What is a Fixed Annuity?
A fixed annuity is an insurance product designed to provide investors with principal protection, a fixed rate of interest, and tax-deferred growth. It is most appropriate for investors aged 59 ½ or more, due to the fact that a 10% IRS penalty may apply to growth that is “cashed out” before age 59 ½. Please note that the guarantees of a fixed annuity are subject to the claims-paying ability of the insurance company. Therefore, for investors interested in fixed annuities, it’s important to review the financial condition of the insurance company before investing.
When might I consider owning a fixed annuity?
Each client’s situation is unique, but one particular scenario may seem especially well-suited for owning a fixed annuity. At Calder & Colegrove, we encourage clients who are near or in retirement, to maintain a healthy emergency fund. And we define an emergency fund as assets that are both liquid and guaranteed. In our opinion, FDIC guaranteed accounts, such as checking, savings, and money market, are ideal sources for emergency fund holdings. However, clients have sometimes expressed dissatisfaction with the interest they receive from these accounts.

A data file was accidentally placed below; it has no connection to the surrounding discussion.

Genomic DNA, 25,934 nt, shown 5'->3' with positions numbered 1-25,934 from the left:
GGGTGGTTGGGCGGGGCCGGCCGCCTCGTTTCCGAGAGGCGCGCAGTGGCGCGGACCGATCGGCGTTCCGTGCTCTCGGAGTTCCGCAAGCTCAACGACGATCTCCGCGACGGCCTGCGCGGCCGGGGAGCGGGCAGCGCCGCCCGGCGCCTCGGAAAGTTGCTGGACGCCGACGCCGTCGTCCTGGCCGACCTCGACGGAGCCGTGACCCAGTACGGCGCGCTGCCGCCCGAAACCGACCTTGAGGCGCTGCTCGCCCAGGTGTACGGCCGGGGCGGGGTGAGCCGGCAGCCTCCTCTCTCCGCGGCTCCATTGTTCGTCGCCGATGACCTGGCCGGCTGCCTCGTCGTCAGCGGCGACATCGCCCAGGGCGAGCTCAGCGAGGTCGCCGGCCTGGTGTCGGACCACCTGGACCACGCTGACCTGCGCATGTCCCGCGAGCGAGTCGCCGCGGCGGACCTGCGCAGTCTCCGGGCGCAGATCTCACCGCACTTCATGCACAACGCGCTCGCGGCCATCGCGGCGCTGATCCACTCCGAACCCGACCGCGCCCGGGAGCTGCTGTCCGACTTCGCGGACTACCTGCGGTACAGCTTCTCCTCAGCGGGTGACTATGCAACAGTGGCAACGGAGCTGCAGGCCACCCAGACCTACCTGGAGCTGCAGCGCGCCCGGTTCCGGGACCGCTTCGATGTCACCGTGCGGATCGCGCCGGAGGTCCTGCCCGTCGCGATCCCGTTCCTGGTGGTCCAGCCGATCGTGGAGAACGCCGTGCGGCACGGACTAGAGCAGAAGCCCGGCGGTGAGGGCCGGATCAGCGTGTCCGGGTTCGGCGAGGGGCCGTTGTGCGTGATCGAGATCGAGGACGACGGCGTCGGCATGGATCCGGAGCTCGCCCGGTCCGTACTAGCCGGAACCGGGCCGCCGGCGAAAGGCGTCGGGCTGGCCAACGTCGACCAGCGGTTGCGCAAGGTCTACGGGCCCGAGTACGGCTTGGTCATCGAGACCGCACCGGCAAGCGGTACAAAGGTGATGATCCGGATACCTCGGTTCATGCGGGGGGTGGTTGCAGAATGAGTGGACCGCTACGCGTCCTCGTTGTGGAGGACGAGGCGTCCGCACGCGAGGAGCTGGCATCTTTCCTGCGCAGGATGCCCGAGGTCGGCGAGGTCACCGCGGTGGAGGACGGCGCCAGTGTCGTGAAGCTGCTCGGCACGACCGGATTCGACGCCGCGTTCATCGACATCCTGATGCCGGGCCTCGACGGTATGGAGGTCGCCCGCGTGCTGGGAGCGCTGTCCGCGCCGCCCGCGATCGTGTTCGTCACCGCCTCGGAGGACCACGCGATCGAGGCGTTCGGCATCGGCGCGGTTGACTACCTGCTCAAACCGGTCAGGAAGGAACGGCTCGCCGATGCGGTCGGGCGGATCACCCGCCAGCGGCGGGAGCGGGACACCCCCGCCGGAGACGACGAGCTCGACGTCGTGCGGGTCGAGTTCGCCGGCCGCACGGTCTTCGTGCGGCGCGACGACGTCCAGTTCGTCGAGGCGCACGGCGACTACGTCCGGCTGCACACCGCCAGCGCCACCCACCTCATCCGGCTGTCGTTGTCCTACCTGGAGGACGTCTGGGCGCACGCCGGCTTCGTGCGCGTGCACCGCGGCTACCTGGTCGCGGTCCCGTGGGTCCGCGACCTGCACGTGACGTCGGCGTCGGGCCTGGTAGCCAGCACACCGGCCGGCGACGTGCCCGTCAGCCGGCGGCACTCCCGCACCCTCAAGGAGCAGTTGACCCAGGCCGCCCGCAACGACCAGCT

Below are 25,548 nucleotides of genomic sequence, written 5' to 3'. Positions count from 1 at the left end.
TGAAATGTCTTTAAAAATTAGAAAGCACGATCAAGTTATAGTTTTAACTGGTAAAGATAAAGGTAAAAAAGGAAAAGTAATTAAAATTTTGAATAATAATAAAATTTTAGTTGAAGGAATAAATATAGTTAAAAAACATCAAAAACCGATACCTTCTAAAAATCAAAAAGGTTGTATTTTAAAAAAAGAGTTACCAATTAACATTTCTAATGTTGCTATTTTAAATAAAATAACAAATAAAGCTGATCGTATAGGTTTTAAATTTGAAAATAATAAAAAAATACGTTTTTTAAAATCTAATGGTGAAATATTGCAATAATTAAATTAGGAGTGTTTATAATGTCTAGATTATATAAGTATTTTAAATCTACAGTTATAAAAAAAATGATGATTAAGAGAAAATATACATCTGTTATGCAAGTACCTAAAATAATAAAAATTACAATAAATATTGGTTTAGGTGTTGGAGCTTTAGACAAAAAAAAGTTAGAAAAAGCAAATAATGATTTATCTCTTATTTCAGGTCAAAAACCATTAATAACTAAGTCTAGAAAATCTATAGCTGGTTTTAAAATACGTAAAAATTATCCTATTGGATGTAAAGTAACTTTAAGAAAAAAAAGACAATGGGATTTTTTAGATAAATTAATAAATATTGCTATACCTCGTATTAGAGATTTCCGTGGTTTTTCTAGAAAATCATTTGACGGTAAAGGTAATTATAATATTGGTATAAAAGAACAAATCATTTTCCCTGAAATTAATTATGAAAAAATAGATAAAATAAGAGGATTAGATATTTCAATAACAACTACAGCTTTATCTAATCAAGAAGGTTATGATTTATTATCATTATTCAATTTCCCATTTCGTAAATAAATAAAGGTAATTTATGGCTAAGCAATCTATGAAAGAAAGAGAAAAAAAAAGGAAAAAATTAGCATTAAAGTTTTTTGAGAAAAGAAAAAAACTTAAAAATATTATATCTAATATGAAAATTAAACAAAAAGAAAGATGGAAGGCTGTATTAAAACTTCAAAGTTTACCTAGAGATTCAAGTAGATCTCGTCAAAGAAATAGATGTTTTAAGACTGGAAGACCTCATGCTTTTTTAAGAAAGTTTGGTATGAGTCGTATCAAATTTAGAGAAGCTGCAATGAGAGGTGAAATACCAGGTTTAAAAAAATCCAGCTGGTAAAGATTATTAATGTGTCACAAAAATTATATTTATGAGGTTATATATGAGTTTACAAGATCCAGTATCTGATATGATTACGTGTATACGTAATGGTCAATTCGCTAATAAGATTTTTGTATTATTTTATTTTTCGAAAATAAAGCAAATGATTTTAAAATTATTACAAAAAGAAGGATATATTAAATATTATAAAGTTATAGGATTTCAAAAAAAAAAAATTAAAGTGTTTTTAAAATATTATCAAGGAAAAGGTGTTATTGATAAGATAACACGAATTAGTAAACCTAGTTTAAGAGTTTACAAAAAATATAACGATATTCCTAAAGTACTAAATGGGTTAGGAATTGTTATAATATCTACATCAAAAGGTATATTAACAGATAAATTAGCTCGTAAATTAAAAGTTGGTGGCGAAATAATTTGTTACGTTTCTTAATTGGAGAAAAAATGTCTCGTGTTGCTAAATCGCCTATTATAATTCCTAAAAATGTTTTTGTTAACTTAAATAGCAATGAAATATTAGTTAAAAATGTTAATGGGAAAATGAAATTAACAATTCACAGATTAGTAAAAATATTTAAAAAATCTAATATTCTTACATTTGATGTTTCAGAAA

With this in mind, we believe that a fixed annuity may make sense for assets above and beyond what a client holds in their emergency fund. Consider this scenario: Jane holds $100,000 in FDIC guaranteed assets. She states that she would like to earn a better interest rate. But Jane indicates that she does not wish to take any stock market risk with these assets. After discussing her needs, we determine that maintaining $50,000 through her FDIC guaranteed accounts makes sense. And therefore, for the remainder, we recommended a $50,000 fixed annuity, for the three-fold purpose of principal protection, a fixed rate of interest, and tax-deferred growth.
Are there any tax advantages to owning a fixed annuity?